Satan, Tests & Punishment
Question: Dear Sir, You say that G-d does not reward the wicked and does not punish the righteous, but doesn't he send Satan to test the righteous as he did with Job? Didn't Job suffer great losses?
Mesora: First of all, you are not quoting me, since I am convinced by the Torah’s words and accounts that God does in fact reward and punish. This is proven by numerous cases in the Torah. God further discusses His system of justice in Ezekiel 18.
"Satan" is not accurately translated when taken to mean an animated, vicious being other. That is the Christian ethic. According to Maimonides and others, Satan is synonymous with the "yetzer hara" (instinctual drives). Satan means, in Hebrew, "to turn aside". The Satan in each of us, simply put, is our instincts. When "Satan speaks", it must be understood to mean that our instincts are "speaking" to us, "luring" us, turning us aside from the right path. It would also be unjust for G-d to create such a being as the Christian Satan, and additionally, not inform us.
G-d will "test" the righteous. But this too must be understood. According to Nachmanides, G-d "tests" someone, not of course for G-d's learning, but to actualize one's potential, when otherwise it would not be actualized, and potential reward would be lost. Testing is not a punishment, but the opposite, a vehicle by which G-d affords an individual greater good. Nachmanides makes it clear that G-d only tests those who will pass the test. Otherwise, no good would be realized and the test would be superfluous. By G-d allowing Abraham to go through the activities leading up to slaughtering of his son Isaac, Abraham demonstrates his level of his love for G-d, when otherwise he might not have had the chance. This, according to Nachmanides, serves two purposes, 1) to actualize Abraham's benefit, and 2) to teach others how far one should go in their love of G-d.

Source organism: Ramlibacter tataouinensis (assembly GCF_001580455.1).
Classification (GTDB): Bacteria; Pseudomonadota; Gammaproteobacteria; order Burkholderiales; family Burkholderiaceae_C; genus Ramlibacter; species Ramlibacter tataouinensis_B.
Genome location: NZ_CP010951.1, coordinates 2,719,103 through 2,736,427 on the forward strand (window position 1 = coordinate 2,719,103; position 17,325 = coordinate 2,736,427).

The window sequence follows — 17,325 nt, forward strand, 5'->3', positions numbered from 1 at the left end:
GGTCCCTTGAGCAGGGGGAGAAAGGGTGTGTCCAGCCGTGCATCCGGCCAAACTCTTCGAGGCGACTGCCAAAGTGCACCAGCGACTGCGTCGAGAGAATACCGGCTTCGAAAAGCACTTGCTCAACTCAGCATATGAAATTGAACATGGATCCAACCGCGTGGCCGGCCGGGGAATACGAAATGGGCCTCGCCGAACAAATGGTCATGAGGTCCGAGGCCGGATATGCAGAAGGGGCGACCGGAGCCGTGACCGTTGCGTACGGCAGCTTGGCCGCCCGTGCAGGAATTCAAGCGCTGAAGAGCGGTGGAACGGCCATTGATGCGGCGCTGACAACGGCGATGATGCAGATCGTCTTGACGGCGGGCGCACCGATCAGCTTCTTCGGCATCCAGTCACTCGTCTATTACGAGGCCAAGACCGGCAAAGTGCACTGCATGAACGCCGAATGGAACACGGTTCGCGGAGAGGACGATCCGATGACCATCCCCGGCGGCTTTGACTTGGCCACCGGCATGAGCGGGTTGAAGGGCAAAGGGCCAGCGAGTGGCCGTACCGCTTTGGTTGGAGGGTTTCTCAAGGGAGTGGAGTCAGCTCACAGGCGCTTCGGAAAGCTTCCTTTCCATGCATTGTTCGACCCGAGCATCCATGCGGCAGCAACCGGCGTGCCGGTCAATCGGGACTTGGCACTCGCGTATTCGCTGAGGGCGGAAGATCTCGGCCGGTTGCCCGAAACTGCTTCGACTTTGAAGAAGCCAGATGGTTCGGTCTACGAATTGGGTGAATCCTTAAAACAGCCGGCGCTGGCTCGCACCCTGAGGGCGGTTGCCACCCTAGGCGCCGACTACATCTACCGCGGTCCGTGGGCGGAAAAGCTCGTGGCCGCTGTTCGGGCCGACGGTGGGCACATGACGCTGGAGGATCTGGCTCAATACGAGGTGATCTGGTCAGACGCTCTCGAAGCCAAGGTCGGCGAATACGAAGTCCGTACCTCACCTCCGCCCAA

It should also be clear that unless one is wholly righteous, perfect intellectually, and without sin, only this rare individual will never be visited with punishment, and will further, be protected from natural tragedies. Most of us however are not this perfect, and will encounter pitfalls of life, as this is part of nature. Sometimes we feel that G-d is punishing us. With insight, we can detect that we have brought about our own suffering, or that the suffering we endure is simply part of the design of nature. For example, those living on volcanic islands will suffer from lava flows, whereas those who were smart enough to vacate, will not. Volcanoes, then, are not a punishment from G-d, but ill fate suffered by those inhabiting such regions and do not relocate to safer locations.